A very dangerous complication of achalasia is the inhalation of food residues (aspiration). Patients are particularly at risk at night when the reflexes and thus the gag reflex are weakened. If the inhaled food (aspirate) reaches the lower airways, a life-threatening pneumonia (aspiration pneumonia) can occur.
The delayed passage of the food can lead to inflammatory processes in the mucous membrane of the oesophagus. In the worst case, such chronic damage to the mucous membrane can lead to esophageal cancer. Achalasia patients have a 15 times higher risk of developing esophageal cancer.
In the rarest case, the overfilling of the esophagus can lead to a tear (perforation) in the esophageal wall (esophageal tear) and the transfer of food components into the chest cavity. Such an event represents an absolute, life-threatening emergency. Apart from bleeding and injury to other organs during the rupture itself, a life-threatening inflammation of the mediastinum of the chest (mediastinitis) can also develop.
Technical examination procedures are necessary to ensure the diagnosis of achalasia:This examination is the method of choice in advanced stages of achalasia. A typical x-ray finding of achalasia in the upper part of the esophagus shows a strong accumulation of contrast medium in the esophagus, indicating an excessively dilated esophagus (megaesophagus), followed by a sudden narrowing of the esophagus just before the entrance to the stomach, caused by the lack of flaccidity of the lower esophageal sphincter. The descriptive term for this typical radiological achalasia phenomenon is the “champagne or wine glass” shape of the esophagus.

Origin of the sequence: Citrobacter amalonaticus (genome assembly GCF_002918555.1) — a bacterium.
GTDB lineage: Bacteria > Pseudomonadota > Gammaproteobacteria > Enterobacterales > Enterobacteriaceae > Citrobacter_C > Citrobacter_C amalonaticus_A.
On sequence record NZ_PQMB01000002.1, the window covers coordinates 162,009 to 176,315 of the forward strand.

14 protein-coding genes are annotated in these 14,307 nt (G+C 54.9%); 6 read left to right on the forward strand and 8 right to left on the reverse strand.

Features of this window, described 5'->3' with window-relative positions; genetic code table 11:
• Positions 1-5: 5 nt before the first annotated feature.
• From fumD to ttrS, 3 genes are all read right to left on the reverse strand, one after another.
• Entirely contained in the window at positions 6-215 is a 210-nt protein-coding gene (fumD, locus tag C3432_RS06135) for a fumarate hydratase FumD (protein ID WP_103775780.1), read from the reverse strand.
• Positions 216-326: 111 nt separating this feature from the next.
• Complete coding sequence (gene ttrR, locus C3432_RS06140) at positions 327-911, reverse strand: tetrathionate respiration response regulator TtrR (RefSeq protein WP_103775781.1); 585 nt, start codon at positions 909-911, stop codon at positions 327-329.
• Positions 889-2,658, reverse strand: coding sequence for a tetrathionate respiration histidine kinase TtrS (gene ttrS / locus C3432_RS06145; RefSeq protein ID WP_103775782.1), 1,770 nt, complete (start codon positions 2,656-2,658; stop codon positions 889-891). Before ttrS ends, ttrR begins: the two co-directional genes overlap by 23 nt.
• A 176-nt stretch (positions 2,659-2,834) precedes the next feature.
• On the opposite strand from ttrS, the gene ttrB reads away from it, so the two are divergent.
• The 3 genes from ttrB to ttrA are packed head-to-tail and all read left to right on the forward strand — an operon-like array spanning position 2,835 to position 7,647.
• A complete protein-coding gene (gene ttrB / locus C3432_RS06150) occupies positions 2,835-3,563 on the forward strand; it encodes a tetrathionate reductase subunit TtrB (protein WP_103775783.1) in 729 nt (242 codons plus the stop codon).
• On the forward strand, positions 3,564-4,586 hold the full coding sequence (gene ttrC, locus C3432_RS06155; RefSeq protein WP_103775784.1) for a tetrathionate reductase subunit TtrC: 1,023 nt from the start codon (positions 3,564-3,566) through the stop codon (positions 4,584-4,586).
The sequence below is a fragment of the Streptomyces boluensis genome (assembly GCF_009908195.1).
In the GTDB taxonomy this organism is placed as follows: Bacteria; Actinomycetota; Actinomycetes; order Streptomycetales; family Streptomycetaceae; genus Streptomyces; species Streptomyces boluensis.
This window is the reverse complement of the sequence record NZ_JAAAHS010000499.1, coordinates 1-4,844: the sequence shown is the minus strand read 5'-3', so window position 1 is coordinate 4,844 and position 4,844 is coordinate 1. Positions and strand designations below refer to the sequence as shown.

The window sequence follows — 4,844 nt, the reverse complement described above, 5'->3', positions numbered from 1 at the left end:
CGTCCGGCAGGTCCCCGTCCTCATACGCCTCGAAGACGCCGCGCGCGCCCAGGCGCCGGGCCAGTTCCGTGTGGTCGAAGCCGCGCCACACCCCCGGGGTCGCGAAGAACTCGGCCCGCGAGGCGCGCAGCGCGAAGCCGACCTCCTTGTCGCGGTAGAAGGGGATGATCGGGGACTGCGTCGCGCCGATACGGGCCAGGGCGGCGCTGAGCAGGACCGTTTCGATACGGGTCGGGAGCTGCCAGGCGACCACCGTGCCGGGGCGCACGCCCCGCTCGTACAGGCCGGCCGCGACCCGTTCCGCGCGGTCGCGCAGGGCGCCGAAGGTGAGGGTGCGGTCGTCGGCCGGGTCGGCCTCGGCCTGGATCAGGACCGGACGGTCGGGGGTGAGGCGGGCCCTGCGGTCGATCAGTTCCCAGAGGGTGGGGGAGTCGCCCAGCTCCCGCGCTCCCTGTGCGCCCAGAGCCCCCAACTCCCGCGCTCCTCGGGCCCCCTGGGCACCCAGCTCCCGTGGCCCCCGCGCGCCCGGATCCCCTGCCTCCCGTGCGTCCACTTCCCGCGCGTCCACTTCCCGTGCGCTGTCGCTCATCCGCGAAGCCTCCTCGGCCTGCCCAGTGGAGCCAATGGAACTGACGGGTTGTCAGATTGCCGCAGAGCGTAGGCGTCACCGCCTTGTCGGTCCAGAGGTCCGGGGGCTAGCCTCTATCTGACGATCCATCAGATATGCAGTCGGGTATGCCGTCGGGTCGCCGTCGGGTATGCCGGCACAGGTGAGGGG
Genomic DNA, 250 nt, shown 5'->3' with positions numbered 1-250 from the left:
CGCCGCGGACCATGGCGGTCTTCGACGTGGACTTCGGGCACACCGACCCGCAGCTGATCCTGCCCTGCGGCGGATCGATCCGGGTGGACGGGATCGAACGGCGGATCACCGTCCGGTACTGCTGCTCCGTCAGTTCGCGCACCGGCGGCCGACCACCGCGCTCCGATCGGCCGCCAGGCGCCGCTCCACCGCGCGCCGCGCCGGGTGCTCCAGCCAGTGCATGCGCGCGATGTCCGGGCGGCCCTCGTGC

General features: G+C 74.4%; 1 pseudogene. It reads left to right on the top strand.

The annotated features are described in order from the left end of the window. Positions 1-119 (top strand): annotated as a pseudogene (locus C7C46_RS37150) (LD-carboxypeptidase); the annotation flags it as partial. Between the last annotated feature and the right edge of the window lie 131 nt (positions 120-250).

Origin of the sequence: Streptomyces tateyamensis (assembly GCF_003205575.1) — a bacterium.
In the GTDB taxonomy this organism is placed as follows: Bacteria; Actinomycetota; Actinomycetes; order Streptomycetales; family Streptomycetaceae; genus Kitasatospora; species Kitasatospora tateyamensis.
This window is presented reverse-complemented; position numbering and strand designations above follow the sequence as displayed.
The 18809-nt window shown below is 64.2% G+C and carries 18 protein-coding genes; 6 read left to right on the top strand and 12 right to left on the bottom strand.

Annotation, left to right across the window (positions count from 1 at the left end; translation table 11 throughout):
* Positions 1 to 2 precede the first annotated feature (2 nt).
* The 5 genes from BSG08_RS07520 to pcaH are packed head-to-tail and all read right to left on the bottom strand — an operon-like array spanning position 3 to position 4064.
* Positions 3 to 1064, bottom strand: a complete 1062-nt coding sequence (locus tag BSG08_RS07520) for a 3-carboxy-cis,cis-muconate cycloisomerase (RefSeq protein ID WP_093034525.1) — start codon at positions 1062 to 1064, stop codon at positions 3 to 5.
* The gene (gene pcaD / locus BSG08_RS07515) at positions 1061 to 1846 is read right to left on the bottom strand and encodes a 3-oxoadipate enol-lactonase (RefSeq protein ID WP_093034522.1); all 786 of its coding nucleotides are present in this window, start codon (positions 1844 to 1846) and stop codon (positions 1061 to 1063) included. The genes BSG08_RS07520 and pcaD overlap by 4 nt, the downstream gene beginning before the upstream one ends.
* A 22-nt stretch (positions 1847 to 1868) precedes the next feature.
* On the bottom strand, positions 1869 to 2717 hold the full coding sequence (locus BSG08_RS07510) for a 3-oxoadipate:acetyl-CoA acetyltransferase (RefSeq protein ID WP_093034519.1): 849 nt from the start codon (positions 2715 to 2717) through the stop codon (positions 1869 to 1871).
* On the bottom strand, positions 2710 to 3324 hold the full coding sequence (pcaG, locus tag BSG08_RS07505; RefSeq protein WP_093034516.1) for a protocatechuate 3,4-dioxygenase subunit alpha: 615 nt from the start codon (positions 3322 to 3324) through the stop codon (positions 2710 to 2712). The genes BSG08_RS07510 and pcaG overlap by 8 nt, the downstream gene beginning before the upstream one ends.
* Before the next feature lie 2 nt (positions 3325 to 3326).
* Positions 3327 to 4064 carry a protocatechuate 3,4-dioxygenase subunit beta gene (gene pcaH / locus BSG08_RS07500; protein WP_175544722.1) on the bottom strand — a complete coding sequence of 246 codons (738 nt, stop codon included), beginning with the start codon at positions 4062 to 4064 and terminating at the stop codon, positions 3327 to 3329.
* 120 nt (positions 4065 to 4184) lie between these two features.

If a narrowing of the oesophagus was detected during the “pap smear” X-ray, an endoscopy should be performed to rule out other reasons for the narrowing. For example, an oesophageal tumour located at the level of the lower oesophageal sphincter (oesophageal sphincter muscle in front of the stomach) can mimic the image of an achalasia. In general, endoscopy (endoscopy) is part of routine diagnostics in cases of suspected achalasia.
This procedure is particularly suitable for the diagnosis of early-stage achalasia. A probe is inserted through the nose into the stomach and then slowly withdrawn towards the mouth. When the probe is pulled back, the pressure in the oesophagus is continuously measured at the end of the probe using a balloon.
A device draws a graph to illustrate the pressure conditions in the course of the oesophagus. This allows the diagnosis of severe dysfunctions of the lower esophageal sphincter (esophageal sphincter muscle). Achalasia is typically characterized by the lack of relaxation of the lower esophageal sphincter during the act of swallowing, as well as increased resting pressure of the esophagus in this area. Above the esophageal sphincter, the lack of muscular activity of the esophagus is evident.